Cabo Verde, an archipelago off the West-African coast, was unoccupied until the arrival of European colonists in 1456 – a scenery of arid and rocky hillsides that contrasts dramatically with the deep blue Atlantic ocean lapping in and out. After the Portuguese settlers arrived here, they brought with them enslaved Africans, whose descendants now live scattered across these isles. Their culture, like their creole language, is a hybrid – a testament to survival and creation.
On the island of São Vicente, near the former colonial capital of Mindelo, another tour de force of creation is taking place – this time of architectural proportions. Nestled into the rocky hillsides that flank the Baia de João d’Evora, Barefoot Luxury Cabo Verde is taking shape: a hospitality project spearheaded by Serge Hannecart and Jan Talboom, that consists of 30 serviced villas, all within this unspoilt bay.
‘Mindelo, is a very charming old colonial town, but also carries this tragic history’, says Patrick Lootens, co-founder of POLO Architects, the local agency tasked with the design by LIFE, Hannecart’s Antwerp-based real estate development company. ‘It’s a context that determined our way of handling this project.’
When visiting Cabo Verde, Lootens considered the fact that the bay, although only a 15-minute drive from Mindelo, was a non-built-up area. ‘The last thing we wanted to construct here was this alienating type of luxury holiday enclave in a relatively poor country’, he tells, ‘or a development that does not respect the nature surrounding it.’
Instead, POLO Architects approached the bay with respect for its natural characteristics and its inhabitants. Key to this was their choice of materials. The villas, maximum four storeys in height, are built using raw concrete as a framework to a traditional Cabo Verdean way of erecting walls: by stacking basalt rocks dug directly out of the surrounding valley. A network of roads, also in basalt-stone, interconnects these structures. ‘For this labour-intensive method, we counted on the expertise of local specialists from Santo Antao’, explains Lootens, ‘proving that it’s possible to create contemporary structures with local techniques and typologies.’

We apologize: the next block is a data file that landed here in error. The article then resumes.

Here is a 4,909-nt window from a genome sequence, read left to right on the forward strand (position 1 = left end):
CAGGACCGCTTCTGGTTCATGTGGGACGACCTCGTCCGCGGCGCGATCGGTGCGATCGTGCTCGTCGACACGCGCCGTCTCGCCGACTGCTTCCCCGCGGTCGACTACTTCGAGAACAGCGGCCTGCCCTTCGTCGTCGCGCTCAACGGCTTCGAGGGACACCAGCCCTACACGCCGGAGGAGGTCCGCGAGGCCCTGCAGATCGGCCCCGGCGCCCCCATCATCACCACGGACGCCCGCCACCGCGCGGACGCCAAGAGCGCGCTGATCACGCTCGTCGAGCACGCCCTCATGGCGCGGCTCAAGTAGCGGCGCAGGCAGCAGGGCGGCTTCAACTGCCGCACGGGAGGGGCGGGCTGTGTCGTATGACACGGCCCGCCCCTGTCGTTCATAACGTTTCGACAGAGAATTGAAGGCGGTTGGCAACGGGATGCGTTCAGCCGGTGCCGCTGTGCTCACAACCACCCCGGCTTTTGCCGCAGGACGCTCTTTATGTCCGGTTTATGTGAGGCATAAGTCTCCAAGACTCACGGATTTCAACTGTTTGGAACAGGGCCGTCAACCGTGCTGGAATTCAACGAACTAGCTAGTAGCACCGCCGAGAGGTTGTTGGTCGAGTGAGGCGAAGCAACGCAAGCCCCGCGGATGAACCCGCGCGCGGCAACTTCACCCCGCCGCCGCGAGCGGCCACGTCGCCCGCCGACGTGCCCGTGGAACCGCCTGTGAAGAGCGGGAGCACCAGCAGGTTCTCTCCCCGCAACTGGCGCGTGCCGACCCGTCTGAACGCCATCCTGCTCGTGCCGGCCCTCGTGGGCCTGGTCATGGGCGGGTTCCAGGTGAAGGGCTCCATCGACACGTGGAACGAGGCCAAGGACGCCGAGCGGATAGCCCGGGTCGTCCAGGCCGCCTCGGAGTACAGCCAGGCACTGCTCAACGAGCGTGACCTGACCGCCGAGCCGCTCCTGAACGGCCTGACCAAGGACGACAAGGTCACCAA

Most of the villas’ furnishings, too, were made by local craftsmen, tell Anaïs Torfs and Michiel Mertens of the Antwerp-based interior design agency Going East. ‘We scoured Mindelo’s markets for objects that connect these residences to their locale’, they say. From shark teeth, to Awale game boards, wicker baskets and manioc mortars, the interiors – though they also incorporate Scandinavian design elements – are strewn with welcome reminders that we’re on African soil.
Outside, within the villas’ ‘hortus conclusus’, nature’s forceful elements had to be taken into account, explains Lootens. Besides the island’s continuous draught and the ensuing barren landscape, São Vicente is exposed to harsh winds. ‘For us, it wasn’t the sweeping views on the ocean that counted the most’, elucidates Lootens. ‘Here, strong winds travel inland from the ocean, so we wanted to provide a level of protection, and offer a dynamic experience of both the sea and the valley’s landscape.’ Pivoting panels made of Portugese-imported Kotibe wood do the trick, the same type of wood as is used throughout the villas.
Both Going East and Polo Architects are in unison about the synergy between Western and local that made Barefoot Luxury Cabo Verde materialize. From the woven wicker sunscreens, to the ironwork needed for the sofas, the carpentry and the masonry – ‘on each level this was a work of collaboration and dialogue, in a truly constructive and amicable manner,’ smiles Lootens with satisfaction. ‘It’s become a work of architectural ambition, founded on the last of Cabo Verde’s artisans.’
As seen on Wallpaper
Photography: Francisco Nogueira